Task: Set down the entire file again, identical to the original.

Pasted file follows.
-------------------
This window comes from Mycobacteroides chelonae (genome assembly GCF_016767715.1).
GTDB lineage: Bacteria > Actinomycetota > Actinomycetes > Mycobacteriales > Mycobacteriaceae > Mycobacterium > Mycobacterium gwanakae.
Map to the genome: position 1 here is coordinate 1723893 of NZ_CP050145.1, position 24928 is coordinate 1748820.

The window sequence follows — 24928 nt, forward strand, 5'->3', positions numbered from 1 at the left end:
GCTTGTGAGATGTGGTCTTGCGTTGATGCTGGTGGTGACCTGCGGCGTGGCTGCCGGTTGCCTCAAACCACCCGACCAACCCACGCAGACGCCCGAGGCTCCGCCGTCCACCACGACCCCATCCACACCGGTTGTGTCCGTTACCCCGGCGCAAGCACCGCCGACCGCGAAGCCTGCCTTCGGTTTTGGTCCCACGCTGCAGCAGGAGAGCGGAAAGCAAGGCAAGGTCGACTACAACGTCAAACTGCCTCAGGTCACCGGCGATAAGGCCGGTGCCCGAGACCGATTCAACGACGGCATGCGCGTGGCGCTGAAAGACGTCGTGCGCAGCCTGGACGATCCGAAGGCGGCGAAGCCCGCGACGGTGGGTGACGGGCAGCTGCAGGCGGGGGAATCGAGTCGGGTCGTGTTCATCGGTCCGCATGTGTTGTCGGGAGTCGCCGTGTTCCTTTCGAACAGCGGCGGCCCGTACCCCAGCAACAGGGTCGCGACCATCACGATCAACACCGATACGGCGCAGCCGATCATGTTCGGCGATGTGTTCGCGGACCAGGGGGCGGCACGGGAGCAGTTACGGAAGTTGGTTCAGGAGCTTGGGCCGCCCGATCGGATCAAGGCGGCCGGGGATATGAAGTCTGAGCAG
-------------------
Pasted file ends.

This window comes from Mycobacteroides chelonae (genome assembly GCF_016767715.1).
GTDB lineage: Bacteria > Actinomycetota > Actinomycetes > Mycobacteriales > Mycobacteriaceae > Mycobacterium > Mycobacterium gwanakae.
Map to the genome: position 1 here is coordinate 1723893 of NZ_CP050145.1, position 24928 is coordinate 1748820.

The window sequence follows — 24928 nt, forward strand, 5'->3', positions numbered from 1 at the left end:
GCTTGTGAGATGTGGTCTTGCGTTGATGCTGGTGGTGACCTGCGGCGTGGCTGCCGGTTGCCTCAAACCACCCGACCAACCCACGCAGACGCCCGAGGCTCCGCCGTCCACCACGACCCCATCCACACCGGTTGTGTCCGTTACCCCGGCGCAAGCACCGCCGACCGCGAAGCCTGCCTTCGGTTTTGGTCCCACGCTGCAGCAGGAGAGCGGAAAGCAAGGCAAGGTCGACTACAACGTCAAACTGCCTCAGGTCACCGGCGATAAGGCCGGTGCCCGAGACCGATTCAACGACGGCATGCGCGTGGCGCTGAAAGACGTCGTGCGCAGCCTGGACGATCCGAAGGCGGCGAAGCCCGCGACGGTGGGTGACGGGCAGCTGCAGGCGGGGGAATCGAGTCGGGTCGTGTTCATCGGTCCGCATGTGTTGTCGGGAGTCGCCGTGTTCCTTTCGAACAGCGGCGGCCCGTACCCCAGCAACAGGGTCGCGACCATCACGATCAACACCGATACGGCGCAGCCGATCATGTTCGGCGATGTGTTCGCGGACCAGGGGGCGGCACGGGAGCAGTTACGGAAGTTGGTTCAGGAGCTTGGGCCGCCCGATCGGATCAAGGCGGCCGGGGATATGAAGTCTGAGCAG